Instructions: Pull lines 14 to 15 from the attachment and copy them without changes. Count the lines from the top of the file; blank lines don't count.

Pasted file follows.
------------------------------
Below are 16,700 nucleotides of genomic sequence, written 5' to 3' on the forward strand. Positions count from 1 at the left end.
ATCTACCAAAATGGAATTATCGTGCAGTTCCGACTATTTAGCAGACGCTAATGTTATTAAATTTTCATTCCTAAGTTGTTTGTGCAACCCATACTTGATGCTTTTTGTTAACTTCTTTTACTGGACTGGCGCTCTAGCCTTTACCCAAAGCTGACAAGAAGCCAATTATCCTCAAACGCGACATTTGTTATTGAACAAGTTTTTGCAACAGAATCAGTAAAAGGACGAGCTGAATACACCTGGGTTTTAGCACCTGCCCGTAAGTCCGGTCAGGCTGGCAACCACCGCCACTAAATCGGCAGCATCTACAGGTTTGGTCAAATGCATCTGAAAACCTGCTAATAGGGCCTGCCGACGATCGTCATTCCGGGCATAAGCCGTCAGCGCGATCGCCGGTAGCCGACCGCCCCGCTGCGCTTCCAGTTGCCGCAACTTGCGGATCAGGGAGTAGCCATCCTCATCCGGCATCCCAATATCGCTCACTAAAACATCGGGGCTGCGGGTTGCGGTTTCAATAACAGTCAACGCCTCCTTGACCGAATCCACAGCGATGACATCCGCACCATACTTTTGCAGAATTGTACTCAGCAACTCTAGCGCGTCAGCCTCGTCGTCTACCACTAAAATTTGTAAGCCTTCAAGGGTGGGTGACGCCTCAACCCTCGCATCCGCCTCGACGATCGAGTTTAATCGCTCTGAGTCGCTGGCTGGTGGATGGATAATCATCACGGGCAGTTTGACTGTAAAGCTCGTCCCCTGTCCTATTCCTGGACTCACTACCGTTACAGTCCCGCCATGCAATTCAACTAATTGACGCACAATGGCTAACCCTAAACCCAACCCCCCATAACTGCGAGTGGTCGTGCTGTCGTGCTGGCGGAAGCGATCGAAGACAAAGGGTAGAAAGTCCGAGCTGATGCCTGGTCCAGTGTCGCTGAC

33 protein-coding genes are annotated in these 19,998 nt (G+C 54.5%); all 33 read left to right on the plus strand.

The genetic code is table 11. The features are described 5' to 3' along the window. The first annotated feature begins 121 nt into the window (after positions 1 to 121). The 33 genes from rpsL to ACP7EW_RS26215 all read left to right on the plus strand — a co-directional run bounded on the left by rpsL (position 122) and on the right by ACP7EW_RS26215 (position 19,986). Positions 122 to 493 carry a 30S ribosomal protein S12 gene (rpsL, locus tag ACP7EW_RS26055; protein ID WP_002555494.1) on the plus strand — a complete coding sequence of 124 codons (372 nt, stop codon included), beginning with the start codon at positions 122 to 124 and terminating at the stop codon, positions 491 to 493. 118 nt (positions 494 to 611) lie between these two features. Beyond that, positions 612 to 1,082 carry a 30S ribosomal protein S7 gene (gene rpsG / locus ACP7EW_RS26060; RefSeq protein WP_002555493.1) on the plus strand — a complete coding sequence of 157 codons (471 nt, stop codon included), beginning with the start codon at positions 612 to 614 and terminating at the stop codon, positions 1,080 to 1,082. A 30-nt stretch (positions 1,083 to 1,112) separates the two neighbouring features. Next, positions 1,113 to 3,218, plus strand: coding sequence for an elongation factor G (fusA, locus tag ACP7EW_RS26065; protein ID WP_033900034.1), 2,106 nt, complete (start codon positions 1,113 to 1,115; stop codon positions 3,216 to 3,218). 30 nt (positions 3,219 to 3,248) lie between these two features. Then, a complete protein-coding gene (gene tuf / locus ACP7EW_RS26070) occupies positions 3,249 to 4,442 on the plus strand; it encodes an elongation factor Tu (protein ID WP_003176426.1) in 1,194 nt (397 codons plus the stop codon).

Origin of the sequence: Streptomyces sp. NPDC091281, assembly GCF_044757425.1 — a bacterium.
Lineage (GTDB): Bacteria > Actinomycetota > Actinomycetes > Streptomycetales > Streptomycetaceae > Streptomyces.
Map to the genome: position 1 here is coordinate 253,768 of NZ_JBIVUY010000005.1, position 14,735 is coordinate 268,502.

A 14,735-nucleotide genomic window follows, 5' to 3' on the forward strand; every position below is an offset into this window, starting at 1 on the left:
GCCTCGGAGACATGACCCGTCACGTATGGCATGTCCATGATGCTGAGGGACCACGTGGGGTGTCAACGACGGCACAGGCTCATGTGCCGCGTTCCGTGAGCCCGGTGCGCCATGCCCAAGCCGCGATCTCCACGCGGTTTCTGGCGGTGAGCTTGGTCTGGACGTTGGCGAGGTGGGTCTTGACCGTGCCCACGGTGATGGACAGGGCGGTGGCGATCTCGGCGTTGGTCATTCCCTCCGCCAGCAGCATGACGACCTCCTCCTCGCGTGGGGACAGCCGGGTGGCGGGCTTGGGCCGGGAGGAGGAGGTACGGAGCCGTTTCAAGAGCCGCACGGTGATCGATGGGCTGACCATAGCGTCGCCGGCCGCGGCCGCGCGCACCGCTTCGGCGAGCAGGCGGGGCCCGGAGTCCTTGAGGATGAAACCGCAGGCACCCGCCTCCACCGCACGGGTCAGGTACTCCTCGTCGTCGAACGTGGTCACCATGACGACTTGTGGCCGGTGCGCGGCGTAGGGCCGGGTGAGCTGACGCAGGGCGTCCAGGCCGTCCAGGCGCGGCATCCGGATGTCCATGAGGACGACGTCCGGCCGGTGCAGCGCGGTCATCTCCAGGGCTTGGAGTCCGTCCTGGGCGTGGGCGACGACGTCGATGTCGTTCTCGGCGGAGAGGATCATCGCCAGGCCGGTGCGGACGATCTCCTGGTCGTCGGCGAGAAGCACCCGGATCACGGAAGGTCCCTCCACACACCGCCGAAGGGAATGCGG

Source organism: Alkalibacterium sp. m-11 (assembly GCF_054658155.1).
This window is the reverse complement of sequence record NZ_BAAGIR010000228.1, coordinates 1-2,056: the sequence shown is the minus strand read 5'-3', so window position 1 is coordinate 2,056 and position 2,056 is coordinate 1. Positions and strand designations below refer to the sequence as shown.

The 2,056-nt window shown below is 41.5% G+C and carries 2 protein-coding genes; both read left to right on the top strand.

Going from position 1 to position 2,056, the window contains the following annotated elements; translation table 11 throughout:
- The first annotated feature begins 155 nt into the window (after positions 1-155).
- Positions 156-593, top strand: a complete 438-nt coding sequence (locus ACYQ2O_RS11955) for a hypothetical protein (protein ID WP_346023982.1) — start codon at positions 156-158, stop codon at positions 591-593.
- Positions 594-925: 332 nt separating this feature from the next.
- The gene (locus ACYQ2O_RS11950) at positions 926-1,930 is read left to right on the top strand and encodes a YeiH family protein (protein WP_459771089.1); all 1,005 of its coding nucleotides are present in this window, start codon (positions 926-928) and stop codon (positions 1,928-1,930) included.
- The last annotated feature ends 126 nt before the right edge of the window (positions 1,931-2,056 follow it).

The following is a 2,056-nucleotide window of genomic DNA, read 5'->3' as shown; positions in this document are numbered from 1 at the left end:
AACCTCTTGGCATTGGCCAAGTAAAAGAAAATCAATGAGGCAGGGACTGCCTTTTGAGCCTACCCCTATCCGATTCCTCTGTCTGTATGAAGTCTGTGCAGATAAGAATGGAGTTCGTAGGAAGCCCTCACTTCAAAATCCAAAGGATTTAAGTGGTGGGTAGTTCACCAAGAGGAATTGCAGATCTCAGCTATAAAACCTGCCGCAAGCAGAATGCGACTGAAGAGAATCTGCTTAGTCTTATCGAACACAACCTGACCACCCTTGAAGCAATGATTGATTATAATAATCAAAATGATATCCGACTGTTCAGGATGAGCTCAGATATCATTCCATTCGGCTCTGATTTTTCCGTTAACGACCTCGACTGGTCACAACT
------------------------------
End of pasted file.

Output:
- The first annotated feature begins 155 nt into the window (after positions 1-155).
- Positions 156-593, top strand: a complete 438-nt coding sequence (locus ACYQ2O_RS11955) for a hypothetical protein (protein ID WP_346023982.1) — start codon at positions 156-158, stop codon at positions 591-593.